And required for Podolefsky meant anything and everything in regards to students. He was a tireless worker, at the service of others 24/7, according to Garfinkle.

“He revitalized the mission of Buffalo State to make it more of a student-centered approach,” Garfinkle said. “Whenever there was an issue, whenever students were not being at the core of whatever decision was being made, he always took that step back and he always made sure to reevaluate the situation. And that’s what I respected and admired about him.”

Preparing students post-graduation

Sumbundu still has the verbatim words saved in his Blackberry.

They are multiple quotes from Podolefsky’s inaugural address that have been implanted in the mind of Sumbundu and motivated him.

One particular favorite of Sumbundu’s verifies Podolefsky’s care for a parcel of his mission of ensuring the well being of students, though proof was not needed for those who knew him.

“We make the world a better place by graduating students who are well-prepared in their chosen fields,” Podolefsky said in 2010, and was read aloud by Sumbundu in a room in the President’s Office last week.

Garfinkle was certainly inspired by that objective, as there is a correlation between the assiduous nature of Podolefsky and the aspirations Garfinkle possesses.

Since leaving her post as USG President, Garfinkle, an exceptional education major set to graduate in December, took on the role of director of academic affairs on the SUNY Student Assembly. She hopes to find a career in school administration someday, and, if that happens, will strive to carry on what Podolefsky taught her about dedication and perseverance.

“The opportunities that he gave me as far as leadership and as far as being on various committees, it definitely made me into the person that I am today,” Garfinkle said. “I’m a more confident person.”

Dedicated to serve the campus

Podolefsky, who had a doctorate degree with distinction in anthropology from Stony Brook University (1978), strongly advocated higher education.

In January, Podolefsky introduced a new college crest and official short name of the institution. The crest features a sharp image of Rockwell tower, underscored by a ribbon that reads “DEDICATED TO EXCELLENCE.”

The short name changed from “Buffalo State College” to “SUNY Buffalo State,” distinguishing it as a university and not a college.

Hal Payne, vice president for student affairs, said the name switch denotes Buffalo State as a university, which better signifies that it offers graduate programs and not just undergraduate courses. Particularly on an international level, the term “college” implies only undergraduate programs are offered, according to Payne.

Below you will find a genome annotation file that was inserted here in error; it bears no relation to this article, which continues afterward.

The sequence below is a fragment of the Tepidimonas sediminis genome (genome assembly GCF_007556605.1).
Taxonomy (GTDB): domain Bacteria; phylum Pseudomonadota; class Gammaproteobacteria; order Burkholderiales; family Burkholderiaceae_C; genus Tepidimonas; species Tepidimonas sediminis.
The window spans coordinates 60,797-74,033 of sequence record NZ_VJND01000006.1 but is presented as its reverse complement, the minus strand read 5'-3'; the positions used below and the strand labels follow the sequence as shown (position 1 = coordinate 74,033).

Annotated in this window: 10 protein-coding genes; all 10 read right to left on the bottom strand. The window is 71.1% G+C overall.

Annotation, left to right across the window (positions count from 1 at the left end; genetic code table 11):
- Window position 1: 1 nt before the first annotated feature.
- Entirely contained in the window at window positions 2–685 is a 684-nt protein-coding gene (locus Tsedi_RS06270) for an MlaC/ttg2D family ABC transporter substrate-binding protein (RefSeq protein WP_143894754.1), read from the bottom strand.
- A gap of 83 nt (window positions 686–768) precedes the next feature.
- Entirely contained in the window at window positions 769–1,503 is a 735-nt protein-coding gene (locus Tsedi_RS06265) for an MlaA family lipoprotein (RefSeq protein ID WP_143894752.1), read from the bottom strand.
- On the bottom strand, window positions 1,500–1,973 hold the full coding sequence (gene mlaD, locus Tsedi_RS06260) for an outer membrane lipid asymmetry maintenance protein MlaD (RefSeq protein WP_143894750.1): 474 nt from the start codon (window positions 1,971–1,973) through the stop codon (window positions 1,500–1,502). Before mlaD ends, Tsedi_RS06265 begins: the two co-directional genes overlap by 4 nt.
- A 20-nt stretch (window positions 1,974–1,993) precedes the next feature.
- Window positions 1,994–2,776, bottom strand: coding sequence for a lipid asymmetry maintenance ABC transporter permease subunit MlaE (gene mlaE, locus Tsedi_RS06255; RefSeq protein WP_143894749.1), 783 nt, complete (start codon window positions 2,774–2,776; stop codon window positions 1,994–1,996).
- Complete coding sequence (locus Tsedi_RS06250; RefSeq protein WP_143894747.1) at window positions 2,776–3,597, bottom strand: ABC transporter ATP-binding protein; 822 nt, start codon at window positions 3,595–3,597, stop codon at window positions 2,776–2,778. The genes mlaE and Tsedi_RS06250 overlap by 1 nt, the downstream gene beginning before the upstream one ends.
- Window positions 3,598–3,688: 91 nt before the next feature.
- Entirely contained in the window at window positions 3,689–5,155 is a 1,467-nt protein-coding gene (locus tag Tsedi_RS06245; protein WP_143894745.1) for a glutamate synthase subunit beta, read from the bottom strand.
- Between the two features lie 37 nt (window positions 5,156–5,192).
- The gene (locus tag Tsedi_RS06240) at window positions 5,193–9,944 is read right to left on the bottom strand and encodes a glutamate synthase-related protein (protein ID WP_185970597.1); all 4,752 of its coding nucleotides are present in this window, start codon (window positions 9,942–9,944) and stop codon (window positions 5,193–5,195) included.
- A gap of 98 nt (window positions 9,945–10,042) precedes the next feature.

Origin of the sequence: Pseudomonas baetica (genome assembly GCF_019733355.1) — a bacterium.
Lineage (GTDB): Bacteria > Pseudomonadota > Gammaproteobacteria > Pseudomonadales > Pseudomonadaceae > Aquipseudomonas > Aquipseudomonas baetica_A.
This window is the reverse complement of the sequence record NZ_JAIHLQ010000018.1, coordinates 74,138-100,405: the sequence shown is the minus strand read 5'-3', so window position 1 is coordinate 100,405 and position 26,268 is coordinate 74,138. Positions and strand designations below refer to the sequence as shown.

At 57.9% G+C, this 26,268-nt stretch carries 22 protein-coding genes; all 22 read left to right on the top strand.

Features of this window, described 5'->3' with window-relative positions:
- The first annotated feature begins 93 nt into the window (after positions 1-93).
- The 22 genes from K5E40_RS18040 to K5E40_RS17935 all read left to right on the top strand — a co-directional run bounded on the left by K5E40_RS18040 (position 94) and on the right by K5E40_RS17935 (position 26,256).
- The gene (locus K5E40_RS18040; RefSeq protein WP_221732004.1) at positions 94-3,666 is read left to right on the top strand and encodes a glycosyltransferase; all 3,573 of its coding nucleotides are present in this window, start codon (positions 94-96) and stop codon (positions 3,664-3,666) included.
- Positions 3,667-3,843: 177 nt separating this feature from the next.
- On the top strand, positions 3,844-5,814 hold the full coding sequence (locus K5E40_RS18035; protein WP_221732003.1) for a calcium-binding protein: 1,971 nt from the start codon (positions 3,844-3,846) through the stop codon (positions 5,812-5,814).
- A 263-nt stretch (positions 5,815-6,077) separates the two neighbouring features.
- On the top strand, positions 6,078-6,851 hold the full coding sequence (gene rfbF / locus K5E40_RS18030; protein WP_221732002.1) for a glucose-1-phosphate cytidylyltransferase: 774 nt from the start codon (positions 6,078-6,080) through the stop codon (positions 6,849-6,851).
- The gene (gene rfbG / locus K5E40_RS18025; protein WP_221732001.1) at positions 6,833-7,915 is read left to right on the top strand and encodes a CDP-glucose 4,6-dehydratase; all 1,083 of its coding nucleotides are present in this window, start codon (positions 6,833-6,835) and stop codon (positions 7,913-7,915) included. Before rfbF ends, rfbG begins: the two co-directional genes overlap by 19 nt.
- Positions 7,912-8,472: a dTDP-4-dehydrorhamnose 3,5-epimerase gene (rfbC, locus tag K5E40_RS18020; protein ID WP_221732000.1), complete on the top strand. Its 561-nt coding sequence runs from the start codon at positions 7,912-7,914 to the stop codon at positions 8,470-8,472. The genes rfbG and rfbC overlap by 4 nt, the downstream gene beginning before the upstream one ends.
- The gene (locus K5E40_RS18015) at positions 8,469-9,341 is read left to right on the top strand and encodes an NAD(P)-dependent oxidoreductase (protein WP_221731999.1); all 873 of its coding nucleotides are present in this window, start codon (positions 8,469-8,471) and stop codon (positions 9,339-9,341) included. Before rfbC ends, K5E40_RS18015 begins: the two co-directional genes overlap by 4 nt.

As a result, the institution is better aligned with the recognizable SUNY brand, which shares a parallel commitment to higher education with Podolefsky.

“He thought it was very important that our name clarified that we offer courses at the graduate level,” Payne said.

With the reinforced identity, Buffalo State recently underwent an accreditation review by the Middle States Commission on Higher Education, a process universities must partake in every 10 years. It passed.

The review, according to, takes an inclusive look at the logistics and intricacies of an institution, including overall student and faculty experience, infrastructure and academic programs, all of which were principal priorities of Podolefsky’s.

Reid was part of the review and said that the exit interview was very positive despite Podolefsky’s health perhaps limiting how much he was able to be on campus during the spring semester. That could have made for a difficult review, according to Reid.

People instead saw an institution that was moving along (during the review), I think very well, and that’s a real tribute to him,” Reid said.

Leaving a lasting impression

Podolefsky, who effectively stepped down as president on July 31 to focus on returning to better health, relieving his duties on to Howard Cohen on an interim basis, chose a fitting inaugural theme of “Celebrate, Serve, Imagine: The Promise of Buffalo State,” in 2010.

It became an embodiment of his time as president, and he proceeded to be vigilant the remainder of his term, even during the time he battled his illness.

From instituting the celebration of the “Year of the Arts” in 2011, the “Year of the City” in 2012 and, this year, the “Year of the Teacher,” Podolefsky encompassed the diversity and expanded the profile of the university with his actions.

“I think that he lived up to his mission and his promise in everything that he did,” Garfinkle said. “Everything he did had a little bit of celebrate, serve and imagine. He’ll be truly missed.”

It’s one thing to aim high and project success from a bold vision, but to follow through on an enthusiastic promise, created inspiration and a lasting legacy for the future.

“He just didn’t sell you a dream,” Sumbundu said. “He really pushed for that dream.”

Podolefsky and his dream will be commemorated with Buffalo State’s memorial service for him at 3 p.m. on Oct. 13 in Rockwell Hall.

Aaron Garland can be reached by email at [email protected] or on Twitter @AA_Garland